[Note: This post was originally shared on the former Dallas Moms Blog; since the post went up, Now I See the Moon has been read far and wide and is currently listed as Amazon’s #3 Book for Special Needs Parenting! If you have not already read it…I strongly encourage you to do so!]

 

Aug 2010 – During the Autism Society National Conference, Elaine Hall, author of Now I See the Moon: A Mother, a Son, a Miracle (HarperStudio, 2010), and founder of The Miracle Project, took time out of her schedule to meet with me. It was a true pleasure to interview this petite, vibrant woman who exudes kindness and contentment.

 A former film and television coach for children, Elaine worked with the likes of Dylan and Cole Sprouse from the Suite Life of Zack and Cody, long before they became “Zach and Cody.” (My son, Ethan, is a big fan of these handsome, talented boys!) Elaine’s work as a “baby wrangler” helped prepare her for motherhood, but when she could not biologically carry children, Elaine turned toward her Russian heritage to adopt a boy from a Russian orphanage. In Now I See the Moon, Elaine details this difficult, yet moving journey to find Neal, bring him home and raise him. When they arrived back in the States, Neal was just shy of 2-years-old and not well; it took a good 6-to-8 months just to nurse him back to health. Not long after that, Neal’s Autism diagnosis took center stage. Elaine shares in the book, “Now comes the reckoning. I am not ready for it. I do not accept that anything is really wrong with Neal. I see his soul. Neal’s soul is whole. Why would anyone imply that he is broken and needs fixing?” In reading Elaine’s words, I felt her pain…I relived my own.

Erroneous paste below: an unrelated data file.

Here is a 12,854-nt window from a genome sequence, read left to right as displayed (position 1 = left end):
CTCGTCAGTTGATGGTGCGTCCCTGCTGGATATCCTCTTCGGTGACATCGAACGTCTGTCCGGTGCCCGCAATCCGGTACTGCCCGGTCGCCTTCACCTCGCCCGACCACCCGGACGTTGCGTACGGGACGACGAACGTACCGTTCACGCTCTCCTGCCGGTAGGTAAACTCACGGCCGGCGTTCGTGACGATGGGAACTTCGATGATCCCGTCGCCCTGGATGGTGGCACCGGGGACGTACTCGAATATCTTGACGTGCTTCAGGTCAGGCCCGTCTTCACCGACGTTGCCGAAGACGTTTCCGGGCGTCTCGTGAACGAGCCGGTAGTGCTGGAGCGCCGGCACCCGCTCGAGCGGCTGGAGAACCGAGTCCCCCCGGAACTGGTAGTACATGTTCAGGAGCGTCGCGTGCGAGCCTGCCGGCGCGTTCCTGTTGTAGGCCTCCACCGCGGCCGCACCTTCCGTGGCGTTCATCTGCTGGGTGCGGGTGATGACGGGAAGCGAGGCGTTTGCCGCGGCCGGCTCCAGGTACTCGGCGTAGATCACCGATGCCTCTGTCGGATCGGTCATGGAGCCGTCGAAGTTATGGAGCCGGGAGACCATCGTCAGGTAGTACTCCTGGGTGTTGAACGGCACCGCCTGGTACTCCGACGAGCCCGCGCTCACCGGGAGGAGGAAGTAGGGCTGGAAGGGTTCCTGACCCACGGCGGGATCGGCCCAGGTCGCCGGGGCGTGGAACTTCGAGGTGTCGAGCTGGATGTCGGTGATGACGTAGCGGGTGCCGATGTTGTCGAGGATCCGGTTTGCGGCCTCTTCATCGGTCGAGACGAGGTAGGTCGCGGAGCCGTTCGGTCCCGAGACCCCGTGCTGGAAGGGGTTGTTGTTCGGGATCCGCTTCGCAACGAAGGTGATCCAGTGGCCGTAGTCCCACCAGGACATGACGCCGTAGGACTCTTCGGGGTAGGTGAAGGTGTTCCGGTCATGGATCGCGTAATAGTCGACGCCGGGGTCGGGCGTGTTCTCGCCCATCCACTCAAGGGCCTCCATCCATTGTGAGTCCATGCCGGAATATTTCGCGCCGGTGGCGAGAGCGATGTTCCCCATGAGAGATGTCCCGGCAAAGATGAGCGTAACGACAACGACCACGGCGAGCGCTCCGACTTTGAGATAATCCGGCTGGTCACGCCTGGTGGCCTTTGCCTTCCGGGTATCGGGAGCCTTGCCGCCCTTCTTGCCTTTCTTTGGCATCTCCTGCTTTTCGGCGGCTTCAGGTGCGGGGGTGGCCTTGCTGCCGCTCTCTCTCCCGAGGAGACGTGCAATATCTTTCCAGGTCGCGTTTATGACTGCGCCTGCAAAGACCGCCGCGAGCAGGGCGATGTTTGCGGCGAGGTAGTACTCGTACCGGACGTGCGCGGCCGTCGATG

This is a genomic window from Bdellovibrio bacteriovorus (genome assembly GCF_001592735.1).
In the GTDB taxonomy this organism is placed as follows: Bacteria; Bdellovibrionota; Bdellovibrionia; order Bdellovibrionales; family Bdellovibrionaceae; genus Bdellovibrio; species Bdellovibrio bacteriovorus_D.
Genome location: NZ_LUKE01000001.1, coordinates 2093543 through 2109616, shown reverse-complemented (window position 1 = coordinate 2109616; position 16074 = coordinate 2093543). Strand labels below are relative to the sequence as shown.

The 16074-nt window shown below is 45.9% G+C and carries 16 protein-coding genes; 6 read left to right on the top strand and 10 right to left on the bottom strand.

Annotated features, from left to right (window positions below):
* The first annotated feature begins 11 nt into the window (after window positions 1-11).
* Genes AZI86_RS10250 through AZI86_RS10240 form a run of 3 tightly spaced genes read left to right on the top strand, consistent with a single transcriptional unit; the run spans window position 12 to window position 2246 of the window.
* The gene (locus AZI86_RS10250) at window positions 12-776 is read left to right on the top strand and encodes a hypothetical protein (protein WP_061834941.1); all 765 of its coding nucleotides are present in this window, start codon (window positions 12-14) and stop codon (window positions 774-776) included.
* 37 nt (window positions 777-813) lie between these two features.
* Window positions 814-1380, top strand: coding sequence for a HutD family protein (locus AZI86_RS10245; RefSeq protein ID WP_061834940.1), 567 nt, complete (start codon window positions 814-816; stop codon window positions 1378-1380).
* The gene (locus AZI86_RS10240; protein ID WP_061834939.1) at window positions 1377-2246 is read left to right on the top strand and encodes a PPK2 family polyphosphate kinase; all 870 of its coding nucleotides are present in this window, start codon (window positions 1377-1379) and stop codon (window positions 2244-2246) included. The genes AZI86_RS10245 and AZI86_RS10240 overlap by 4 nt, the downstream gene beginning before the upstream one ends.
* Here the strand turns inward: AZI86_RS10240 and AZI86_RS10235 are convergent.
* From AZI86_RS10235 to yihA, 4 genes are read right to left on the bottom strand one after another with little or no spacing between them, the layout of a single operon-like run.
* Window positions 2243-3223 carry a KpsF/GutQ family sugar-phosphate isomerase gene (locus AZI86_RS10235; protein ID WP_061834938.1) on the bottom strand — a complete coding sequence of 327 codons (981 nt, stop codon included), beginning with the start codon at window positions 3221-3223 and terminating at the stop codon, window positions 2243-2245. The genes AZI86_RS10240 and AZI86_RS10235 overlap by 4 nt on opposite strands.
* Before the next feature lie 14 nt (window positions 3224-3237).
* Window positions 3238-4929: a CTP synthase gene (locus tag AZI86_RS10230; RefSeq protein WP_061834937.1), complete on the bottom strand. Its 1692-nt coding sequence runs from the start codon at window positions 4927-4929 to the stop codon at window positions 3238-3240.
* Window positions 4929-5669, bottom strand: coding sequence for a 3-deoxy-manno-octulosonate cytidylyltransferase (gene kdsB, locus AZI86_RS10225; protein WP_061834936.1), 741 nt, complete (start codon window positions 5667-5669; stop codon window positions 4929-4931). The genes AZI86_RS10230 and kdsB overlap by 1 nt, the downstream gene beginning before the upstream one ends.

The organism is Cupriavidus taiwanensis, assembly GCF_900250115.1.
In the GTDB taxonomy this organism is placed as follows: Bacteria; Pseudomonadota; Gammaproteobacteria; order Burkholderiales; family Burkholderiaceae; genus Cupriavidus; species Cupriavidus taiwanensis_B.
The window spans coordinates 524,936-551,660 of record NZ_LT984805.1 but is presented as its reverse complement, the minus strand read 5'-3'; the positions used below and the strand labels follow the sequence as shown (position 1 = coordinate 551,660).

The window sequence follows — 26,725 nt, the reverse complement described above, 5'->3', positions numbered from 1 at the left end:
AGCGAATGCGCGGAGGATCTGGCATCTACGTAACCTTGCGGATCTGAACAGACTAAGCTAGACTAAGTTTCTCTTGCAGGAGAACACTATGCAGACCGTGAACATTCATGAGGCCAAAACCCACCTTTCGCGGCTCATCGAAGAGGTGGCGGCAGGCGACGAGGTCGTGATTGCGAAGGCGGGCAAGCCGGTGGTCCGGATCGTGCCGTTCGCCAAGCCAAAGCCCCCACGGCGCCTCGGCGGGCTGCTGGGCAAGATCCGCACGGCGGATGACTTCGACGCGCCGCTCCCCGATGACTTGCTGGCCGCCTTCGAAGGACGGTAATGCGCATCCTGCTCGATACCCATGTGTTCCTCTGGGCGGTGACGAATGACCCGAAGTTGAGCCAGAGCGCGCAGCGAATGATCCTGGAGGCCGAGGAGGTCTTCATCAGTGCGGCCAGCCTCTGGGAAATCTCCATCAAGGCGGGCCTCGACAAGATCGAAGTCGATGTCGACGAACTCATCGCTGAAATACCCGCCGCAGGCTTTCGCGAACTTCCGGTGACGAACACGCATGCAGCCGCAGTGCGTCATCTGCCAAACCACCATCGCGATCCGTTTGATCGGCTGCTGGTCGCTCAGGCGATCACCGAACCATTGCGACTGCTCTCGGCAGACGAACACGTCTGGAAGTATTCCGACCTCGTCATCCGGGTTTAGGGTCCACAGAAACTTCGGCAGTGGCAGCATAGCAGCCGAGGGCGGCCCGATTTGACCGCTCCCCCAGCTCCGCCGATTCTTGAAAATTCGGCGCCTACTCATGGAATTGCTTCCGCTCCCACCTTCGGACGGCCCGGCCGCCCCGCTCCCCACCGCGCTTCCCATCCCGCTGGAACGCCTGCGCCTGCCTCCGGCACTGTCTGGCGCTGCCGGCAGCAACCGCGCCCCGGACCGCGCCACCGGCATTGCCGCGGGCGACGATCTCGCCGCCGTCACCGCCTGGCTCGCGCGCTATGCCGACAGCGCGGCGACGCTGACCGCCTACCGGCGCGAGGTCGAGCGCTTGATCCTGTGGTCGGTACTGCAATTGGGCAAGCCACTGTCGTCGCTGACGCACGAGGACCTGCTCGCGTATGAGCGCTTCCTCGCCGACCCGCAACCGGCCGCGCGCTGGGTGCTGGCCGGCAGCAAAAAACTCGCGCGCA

Once Elaine came to terms with Neal’s diagnosis, she began a quest to find ways to reach him and bring him into her world. It was not until she entered his world that they truly connected as mother and son. When I met with Elaine, she shared a story with me which is also in her book; a story about pulling Neal through parking lots, even though he would resist time-after-time; so much so she sometimes felt she was dragging him to the car. One day, she slowed down and allowed Neal to guide her to stop and examine his particular fascination with the cars in the parking lots. Elaine recalls, “Now, following his lead, I stop with him, kneel down, and stare at the hubcaps. What I see is the most beautiful thing: the sun falling on a hubcap creates a starburst of brilliant, shining shards of light. They are magical, mesmeric.” As Elaine retold this story to me at the Hyatt Regency Dallas, I teared up and apologetically wiped at my eyes and nodded in understanding. But, Elaine didn’t mind my tears…we connected then and there. The truth is, when I force myself to slow down, my sweet son – Ethan, like Neal, is able to astonish and astound me with profound understanding and appreciation for the beauty in the world surrounding us. Like Elaine, I feel truly blessed to be a mother of such a special child!